WORDS: JOHN RYAN
The year was 1881 and a letter appeared in the daily papers in Sydney from W.A. Long MLA.
William Long was a prominent figure; a lawyer, wealthy racehorse breeder and member of the Australian Jockey Club.
He was also the owner of the champion racehorse Grand Flaneur.
In the 1881-82 racing season Grand Flaneur was unbeaten winning the AJC Derby and the Melbourne Cup.
At the Australian Cup meeting at Flemington, the horse was a hot favourite and strongly backed but before the race Long scratched his horse.
The decision created great surprise and resentment among racegoers and those who had taken pre-post wagers.
Thereafter, whenever Long and his horse appeared on the racecourse, they were subject to demonstrations from a hostile racing public. In response Long wrote the following letter to the newspaper:
“As the public seemed dissatisfied on Saturday last at the scratching of Grand Flaneur, I desire to notify as publicly as possible that the horse in my name ran solely for the pleasure of myself and my partner J.R. Smith. That I have the sole management of his racing and will scratch him for any engagement at my convenience, within the provisions of the rules and regulations of the AJC and VRC. I desire to caution the public against backing my horses until they appear on the racecourse.”
This view of William Long was evidently accepted by the Australian Jockey Club for he was later elected as its chairman.
However, it was not a view accepted by many paying and punting patrons and Long received hostile receptions whenever his horses appeared; even when his horse Hopscotch won the Epsom Handicap at Randwick in 1895.
But for Long, the issue was quite clear. Racing was a sport run in the interests of the owner who provided the horses and paid for their training and running and who was guided by the best interests of his horse and trainer.
But there was a larger question … was it in the best interests of racing?
By 1890 racing was the national sport with a large public following paying for admission to the racecourse and the public looked to the race club to provide control and protection for betting patrons.
Hence, in whose interests were the best interests of racing?
As racing became more and more a large public sport in Australia with interstate and national betting interests involved, especially in the big racing carnivals, the question took on a wider compass.
What was the Club’s responsibility to the betting public off course for the running of a horse on which money had been invested in early acceptances and doubles markets?
Could an owner scratch a horse on which there was a large pre-post investment if he decided, as William Lang did, that it was in his interests or that of his trainer that the horse did not run?
A difficult question, especially in a period before the off-course Totalizator and when there was a large SP betting network with bookmaker charts on the Feature Doubles at the racing carnivals.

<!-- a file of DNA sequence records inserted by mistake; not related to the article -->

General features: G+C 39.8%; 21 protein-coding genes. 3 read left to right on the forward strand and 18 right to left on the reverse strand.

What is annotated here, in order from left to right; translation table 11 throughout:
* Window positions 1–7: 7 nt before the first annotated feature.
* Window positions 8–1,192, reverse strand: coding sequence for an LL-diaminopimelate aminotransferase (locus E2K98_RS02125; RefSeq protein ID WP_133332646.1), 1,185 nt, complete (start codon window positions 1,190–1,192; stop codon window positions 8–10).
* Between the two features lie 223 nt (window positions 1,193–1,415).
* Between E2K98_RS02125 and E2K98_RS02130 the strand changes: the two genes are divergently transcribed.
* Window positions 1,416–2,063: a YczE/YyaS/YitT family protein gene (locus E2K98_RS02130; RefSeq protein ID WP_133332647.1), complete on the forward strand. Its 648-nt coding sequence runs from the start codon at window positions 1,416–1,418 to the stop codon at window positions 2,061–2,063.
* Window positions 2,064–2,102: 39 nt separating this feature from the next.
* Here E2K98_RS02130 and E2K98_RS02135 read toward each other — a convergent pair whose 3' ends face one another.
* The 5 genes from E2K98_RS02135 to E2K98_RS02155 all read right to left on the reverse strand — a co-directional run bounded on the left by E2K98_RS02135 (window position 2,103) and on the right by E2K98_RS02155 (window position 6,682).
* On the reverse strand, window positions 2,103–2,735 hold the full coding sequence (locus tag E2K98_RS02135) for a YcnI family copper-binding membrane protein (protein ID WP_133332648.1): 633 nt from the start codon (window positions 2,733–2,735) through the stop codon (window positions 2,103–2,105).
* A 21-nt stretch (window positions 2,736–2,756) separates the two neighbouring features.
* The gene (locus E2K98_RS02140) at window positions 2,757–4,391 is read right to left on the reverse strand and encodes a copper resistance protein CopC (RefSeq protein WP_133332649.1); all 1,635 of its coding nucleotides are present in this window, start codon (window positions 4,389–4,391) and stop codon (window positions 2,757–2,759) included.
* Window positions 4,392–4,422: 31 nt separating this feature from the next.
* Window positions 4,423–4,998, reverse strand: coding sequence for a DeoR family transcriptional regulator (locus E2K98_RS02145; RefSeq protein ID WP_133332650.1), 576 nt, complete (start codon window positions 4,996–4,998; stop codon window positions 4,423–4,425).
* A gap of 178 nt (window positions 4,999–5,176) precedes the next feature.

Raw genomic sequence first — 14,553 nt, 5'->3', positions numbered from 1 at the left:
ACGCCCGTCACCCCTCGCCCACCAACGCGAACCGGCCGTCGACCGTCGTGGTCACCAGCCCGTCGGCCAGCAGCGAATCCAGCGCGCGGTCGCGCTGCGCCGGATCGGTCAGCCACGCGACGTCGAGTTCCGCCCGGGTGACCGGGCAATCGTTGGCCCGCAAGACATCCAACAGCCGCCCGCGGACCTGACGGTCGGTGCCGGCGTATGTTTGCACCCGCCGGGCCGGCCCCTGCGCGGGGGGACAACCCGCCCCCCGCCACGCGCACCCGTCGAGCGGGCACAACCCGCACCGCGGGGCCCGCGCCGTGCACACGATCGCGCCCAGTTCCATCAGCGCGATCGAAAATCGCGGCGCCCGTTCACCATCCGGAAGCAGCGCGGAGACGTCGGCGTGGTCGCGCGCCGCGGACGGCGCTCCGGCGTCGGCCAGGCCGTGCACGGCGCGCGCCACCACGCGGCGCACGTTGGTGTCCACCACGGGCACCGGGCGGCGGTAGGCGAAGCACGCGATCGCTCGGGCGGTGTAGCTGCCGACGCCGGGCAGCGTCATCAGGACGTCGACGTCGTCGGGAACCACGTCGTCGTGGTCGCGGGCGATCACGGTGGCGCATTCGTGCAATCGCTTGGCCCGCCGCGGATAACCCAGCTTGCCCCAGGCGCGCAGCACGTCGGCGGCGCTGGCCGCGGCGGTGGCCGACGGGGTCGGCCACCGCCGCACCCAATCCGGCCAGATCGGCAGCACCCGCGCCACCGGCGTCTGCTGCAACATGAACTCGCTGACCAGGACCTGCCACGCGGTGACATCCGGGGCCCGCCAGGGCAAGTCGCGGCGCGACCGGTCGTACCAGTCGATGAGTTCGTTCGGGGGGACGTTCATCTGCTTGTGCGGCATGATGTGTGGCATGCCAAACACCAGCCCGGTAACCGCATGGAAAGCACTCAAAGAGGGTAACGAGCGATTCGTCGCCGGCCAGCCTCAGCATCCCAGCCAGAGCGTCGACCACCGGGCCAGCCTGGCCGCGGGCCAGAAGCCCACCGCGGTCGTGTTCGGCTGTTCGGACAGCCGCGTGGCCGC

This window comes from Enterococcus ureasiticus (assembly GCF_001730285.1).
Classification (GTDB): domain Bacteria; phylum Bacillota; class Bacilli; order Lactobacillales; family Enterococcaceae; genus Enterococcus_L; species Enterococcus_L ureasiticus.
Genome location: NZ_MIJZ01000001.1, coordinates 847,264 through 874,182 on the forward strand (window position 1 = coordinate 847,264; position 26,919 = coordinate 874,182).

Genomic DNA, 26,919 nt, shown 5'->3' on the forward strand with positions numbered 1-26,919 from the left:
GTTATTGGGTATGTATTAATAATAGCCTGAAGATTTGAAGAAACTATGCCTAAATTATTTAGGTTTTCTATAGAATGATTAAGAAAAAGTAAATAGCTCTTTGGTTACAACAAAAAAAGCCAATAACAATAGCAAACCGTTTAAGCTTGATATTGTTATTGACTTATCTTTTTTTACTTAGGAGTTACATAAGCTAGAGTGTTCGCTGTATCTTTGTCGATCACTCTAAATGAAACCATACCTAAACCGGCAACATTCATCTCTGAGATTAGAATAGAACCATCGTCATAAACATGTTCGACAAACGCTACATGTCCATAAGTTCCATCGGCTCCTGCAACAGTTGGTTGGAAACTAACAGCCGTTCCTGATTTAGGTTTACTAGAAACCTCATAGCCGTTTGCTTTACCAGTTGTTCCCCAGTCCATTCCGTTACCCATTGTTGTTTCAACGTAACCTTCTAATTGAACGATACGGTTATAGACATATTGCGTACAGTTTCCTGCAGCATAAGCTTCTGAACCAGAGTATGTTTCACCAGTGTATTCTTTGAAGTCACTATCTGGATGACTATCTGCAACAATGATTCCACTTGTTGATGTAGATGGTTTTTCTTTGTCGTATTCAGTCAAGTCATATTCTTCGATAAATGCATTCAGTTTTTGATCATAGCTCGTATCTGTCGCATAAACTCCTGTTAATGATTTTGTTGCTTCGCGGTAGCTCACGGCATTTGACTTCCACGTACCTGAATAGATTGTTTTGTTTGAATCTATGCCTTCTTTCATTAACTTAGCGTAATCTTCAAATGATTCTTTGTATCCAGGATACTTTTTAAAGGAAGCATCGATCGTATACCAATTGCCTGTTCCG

The scratching of a well-favoured horse could be a windfall for bookmakers especially if it was one of the favourites in the second leg of a double.
This was the issue faced by the Australian Jockey Club during the spring carnival of 1953.
The problem arose with the proposed scratching of Carioca from the AJC’s Metropolitan Handicap, the second leg of the Feature Double of the meeting.
Carioca was one of the most popular racehorses ever to race in Sydney. For Australian racegoers he had all the elements of an Australian racing hero.
Purchased for just 200 pounds, his early career was as a knockabout horse in the bush owned and trained by an ex-jockey in Jack Booshand.
Following an accident, Booshand leased his horse to another country rider P.C. (Duck) Hoysted.
Hoysted discovered that Carioca had a foot problem which he was able to rectify and soon came to recognise that he had a galloper right out of the box.
He then brought him to Warwick Farm as a five-year-old to begin a career on Metropolitan racetracks. And what a career it was to be …
Carioca’s first five runs produced five wins breaking course records at 6 and 7 furlongs (1200m & 1400m) and then went onto a mile at Randwick which he won teaming up with Sydney’s popular jockey Billy Cook.
No-one knew just how good he was but at each new distance the horse just went on to a stronger winning performance.
He could be the best horse I have ridden Cook declared before he was nominated for the Sydney Summer Double – the Villiers Handicap and the Summer Cup.
At the Christmas meeting he gave his Carioca followers a very Happy Christmas by winning both feature races.
In winning the Villiers, Carioca ran a faster mile than Bernborough and became the first horse to win the Summer Feature Double.
His army of supporters now believed he could win at any track, at any distance with Billy Cook on board; no matter what the opposition.